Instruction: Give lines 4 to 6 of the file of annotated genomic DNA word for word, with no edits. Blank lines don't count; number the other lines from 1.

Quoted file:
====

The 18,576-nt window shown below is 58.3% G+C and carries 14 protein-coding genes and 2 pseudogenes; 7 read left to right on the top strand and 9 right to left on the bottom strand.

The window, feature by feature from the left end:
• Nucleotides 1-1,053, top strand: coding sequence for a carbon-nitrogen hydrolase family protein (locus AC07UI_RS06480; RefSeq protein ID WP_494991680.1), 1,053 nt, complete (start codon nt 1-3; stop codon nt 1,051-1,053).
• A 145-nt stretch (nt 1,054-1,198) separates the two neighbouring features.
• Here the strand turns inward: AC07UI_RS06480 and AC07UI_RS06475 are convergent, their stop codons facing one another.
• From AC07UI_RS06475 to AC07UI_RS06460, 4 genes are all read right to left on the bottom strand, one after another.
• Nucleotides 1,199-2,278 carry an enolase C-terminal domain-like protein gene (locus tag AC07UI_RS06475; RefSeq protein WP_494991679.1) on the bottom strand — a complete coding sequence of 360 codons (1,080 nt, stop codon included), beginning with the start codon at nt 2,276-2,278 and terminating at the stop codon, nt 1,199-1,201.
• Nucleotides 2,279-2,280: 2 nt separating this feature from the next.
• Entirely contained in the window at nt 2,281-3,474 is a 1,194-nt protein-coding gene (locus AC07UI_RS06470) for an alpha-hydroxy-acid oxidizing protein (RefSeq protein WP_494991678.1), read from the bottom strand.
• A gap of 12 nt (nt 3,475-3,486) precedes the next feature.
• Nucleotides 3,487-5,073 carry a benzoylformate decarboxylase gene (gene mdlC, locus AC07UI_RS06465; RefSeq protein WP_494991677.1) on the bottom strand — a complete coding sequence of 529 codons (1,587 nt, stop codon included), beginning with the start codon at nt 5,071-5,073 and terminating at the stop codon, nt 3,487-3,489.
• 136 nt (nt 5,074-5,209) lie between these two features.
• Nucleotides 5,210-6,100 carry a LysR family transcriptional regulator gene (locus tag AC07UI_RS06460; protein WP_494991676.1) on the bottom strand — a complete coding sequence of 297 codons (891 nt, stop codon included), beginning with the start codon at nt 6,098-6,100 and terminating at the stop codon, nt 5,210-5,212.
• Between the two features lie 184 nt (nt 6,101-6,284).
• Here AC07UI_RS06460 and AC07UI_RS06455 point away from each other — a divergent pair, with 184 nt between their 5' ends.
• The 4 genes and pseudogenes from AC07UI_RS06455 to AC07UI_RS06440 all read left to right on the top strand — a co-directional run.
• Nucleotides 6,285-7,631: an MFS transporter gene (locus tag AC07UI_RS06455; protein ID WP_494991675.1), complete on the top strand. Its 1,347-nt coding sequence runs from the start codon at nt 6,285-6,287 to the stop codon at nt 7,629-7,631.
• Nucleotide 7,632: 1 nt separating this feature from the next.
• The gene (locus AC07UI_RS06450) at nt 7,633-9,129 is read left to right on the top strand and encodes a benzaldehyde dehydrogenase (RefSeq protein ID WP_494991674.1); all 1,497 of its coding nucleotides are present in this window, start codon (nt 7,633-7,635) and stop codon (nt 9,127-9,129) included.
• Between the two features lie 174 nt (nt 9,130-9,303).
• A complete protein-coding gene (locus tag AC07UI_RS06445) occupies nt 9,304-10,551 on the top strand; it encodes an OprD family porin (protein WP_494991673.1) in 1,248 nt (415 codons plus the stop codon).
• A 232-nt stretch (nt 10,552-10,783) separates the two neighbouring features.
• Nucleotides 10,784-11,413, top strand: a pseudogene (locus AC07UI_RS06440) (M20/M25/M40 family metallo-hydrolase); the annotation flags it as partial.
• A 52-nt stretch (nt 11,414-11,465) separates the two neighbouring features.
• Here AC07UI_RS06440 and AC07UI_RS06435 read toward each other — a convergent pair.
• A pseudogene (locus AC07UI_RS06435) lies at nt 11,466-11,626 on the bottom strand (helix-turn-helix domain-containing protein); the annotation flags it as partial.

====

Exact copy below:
• A 145-nt stretch (nt 1,054-1,198) separates the two neighbouring features.
• Here the strand turns inward: AC07UI_RS06480 and AC07UI_RS06475 are convergent, their stop codons facing one another.
• From AC07UI_RS06475 to AC07UI_RS06460, 4 genes are all read right to left on the bottom strand, one after another.